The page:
Chapter 17-unemployment

3,306 views

Published on

Published in: Career, Technology
0 Comments
2 Likes
Statistics
Notes
  • Be the first to comment

No Downloads
Views
Total views
3,306
On SlideShare
0
From Embeds
0
Number of Embeds
2
Actions
Shares
0
Downloads
82
Comments
0
Likes
2
Embeds 0
No embeds

No notes for slide

Chapter 17-unemployment

  1. 1. Written by: Edmund Quek CHAPTER 17 UNEMPLOYMENT LECTURE OUTLINE 1 DEFINITION AND MEASUREMENT OF UNEMPLOYMENT 2 CAUSES OF UNEMPLOYMENT 2.1 2.2 2.3 2.4 Cyclical/Demand-deficient unemployment Structural/Mismatch unemployment Frictional/Search unemployment Seasonal unemployment 3 FULL EMPLOYMENT AND NATURAL RATE OF UNEMPLOYMENT 4 EFFECTS OF UNEMPLOYMENT References John Sloman, Economics William A. McEachern, Economics Richard G. Lipsey and K. Alec Chrystal, Positive Economics G. F. Stanlake and Susan Grant, Introductory Economics Michael Parkin, Economics David Begg, Stanley Fischer and Rudiger Dornbusch, Economics © 2011 Economics Cafe All rights reserved. Page 1
  2. 2. Written by: Edmund Quek 1 DEFINITION AND MEASUREMENT OF UNEMPLOYMENT Unemployment is the state of the economy in which some workers are not employed in the production of goods and services. The unemployed are people who are able and willing to work but who are without work. According to the International Labour Organisation (ILO), the unemployed are persons of working age who are without work, are available to start work within two weeks and either have actively looked for work in the last four weeks or are waiting to take up an appointment. In Singapore, the labour force comprises those who are 15 years of age and over (working-age population), who are able and willing to work, and are either employed or actively seeking employment. The labour force is also known as the economically active population. The difference between the working-age population and the labour force is the economically inactive population which comprises those who are unable to work (e.g. those who are physically or mentally handicapped and those who are in prisons) and those who are able but unwilling to work (e.g. housewives, students, retirees). The unemployment rate is the number unemployed expressed as a percentage of the labour force. The number unemployed The unemployment rate  -------------------------------- × 100% The labour force The labour force participation rate is the labour force expressed as a percentage of the working-age population. The labour force The labour force participation rate  ----------------------------------- × 100% The working-age population Note: In economics, workers refer to people who are able and willing to work. They may or may not have a job. © 2011 Economics Cafe All rights reserved. Page 2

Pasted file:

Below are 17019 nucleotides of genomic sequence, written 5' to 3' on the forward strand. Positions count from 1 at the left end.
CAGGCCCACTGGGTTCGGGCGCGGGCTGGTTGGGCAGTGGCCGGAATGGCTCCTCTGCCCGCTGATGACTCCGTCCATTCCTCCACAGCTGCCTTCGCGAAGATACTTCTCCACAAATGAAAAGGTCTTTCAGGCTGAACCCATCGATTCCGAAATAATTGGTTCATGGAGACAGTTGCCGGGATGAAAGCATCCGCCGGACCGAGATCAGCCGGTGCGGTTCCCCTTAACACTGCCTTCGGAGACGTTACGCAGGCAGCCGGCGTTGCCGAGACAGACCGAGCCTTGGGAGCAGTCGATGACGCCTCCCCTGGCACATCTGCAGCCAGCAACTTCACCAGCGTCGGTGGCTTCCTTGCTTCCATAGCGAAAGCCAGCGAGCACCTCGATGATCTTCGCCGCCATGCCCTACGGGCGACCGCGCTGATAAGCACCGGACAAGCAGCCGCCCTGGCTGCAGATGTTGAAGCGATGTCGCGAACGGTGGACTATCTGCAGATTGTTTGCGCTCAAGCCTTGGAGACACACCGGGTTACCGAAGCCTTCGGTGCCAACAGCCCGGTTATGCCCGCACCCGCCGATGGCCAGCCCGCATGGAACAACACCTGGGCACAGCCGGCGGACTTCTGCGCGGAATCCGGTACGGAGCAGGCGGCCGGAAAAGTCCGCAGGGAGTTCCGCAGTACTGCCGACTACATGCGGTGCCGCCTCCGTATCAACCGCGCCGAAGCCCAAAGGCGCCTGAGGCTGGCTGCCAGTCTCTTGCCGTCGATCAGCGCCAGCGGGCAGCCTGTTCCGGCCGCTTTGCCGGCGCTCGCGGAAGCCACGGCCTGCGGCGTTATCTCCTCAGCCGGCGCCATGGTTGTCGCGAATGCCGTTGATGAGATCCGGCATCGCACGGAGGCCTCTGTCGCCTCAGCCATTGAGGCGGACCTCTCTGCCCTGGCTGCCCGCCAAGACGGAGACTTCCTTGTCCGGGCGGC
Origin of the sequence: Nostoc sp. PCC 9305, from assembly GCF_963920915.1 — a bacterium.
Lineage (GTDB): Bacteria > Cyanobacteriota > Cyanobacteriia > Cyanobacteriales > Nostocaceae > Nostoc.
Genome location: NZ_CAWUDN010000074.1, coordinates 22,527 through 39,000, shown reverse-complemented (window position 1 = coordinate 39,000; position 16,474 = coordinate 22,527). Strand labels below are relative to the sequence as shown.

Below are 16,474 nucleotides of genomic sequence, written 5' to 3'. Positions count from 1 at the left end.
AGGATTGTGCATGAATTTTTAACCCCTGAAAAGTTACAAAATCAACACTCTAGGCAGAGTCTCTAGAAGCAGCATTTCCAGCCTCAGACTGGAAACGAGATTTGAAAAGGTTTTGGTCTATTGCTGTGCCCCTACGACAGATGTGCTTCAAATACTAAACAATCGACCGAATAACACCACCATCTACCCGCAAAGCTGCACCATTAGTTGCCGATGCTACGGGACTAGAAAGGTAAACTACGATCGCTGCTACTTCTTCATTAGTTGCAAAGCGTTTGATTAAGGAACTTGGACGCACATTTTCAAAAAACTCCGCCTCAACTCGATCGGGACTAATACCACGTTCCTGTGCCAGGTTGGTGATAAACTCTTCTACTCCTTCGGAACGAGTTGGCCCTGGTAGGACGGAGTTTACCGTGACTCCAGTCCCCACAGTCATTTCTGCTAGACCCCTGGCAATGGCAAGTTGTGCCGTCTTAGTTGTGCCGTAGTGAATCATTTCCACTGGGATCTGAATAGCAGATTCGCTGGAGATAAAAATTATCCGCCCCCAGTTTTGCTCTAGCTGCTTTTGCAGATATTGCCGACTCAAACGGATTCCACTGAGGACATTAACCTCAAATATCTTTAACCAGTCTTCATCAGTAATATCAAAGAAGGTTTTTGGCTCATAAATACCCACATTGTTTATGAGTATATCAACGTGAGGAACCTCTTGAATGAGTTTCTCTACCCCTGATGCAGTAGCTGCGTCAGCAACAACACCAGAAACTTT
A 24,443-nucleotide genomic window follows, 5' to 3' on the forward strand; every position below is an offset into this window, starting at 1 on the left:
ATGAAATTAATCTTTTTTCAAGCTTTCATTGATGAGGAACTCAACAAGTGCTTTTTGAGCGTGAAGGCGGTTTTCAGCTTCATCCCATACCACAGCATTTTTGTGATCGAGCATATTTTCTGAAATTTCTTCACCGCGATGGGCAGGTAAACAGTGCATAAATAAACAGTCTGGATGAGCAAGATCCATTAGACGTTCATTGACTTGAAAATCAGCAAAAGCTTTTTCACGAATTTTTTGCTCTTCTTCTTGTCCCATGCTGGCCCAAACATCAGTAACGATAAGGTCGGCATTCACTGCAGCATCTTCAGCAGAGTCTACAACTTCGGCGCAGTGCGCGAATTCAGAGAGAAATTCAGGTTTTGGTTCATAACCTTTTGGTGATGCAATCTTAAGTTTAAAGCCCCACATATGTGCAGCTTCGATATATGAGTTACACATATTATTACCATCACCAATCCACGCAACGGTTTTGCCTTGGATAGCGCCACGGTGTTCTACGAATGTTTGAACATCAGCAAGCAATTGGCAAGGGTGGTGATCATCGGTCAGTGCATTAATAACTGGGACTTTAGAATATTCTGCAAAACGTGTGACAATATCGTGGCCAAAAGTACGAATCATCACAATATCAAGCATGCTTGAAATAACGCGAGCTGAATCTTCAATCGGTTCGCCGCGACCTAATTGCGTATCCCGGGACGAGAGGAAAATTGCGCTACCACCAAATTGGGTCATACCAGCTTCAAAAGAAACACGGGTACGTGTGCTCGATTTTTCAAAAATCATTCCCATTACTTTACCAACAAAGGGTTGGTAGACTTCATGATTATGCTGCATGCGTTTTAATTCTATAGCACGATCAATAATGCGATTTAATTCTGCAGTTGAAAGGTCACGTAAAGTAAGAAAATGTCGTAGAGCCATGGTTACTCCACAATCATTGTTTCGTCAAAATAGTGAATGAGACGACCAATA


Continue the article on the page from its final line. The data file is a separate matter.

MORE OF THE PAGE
3. 3. Written by: Edmund Quek 2 CAUSES OF UNEMPLOYMENT 2.1 Cyclical/Demand-deficient unemployment Demand-deficient unemployment is due to a deficiency in aggregate demand and this usually occurs due to a decrease in aggregate demand when the economy moves into a recession. When aggregate demand falls, firms will decrease production and hence the demand for labour. Since real wages are inflexible downwards, demand-deficient unemployment will occur. Downward inflexibility in real wages are often the result of trade unions trying to protect the standard of living of their members, firms refusing to lower real wages to avoid reducing the efficiency of their workers, or the existence of wage contracts. In the above diagram, the initial equilibrium real wage rate is w0. A decrease in aggregate demand and hence the demand for labour leads to a shift in the demand for labour curve (DL) from DL0 to DL1. At the same real wage rate w0, the supply of labour exceeds the demand for labour which results in demand-deficient unemployment. Demand-deficient unemployment is the type of unemployment that the government is usually more concerned about. The solution to demand-deficient unemployment is an increase aggregate demand and hence the demand for labour. However, as you will see later, demand-side policies have their limitations. 2.2 Structural/Mismatch unemployment Structural unemployment is due to a change in the structure of the economy. The structure of the economy changes when some industries expand and some industries contract and this could be due to technological advancements, changes in comparative advantage or © 2011 Economics Cafe All rights reserved. Page 3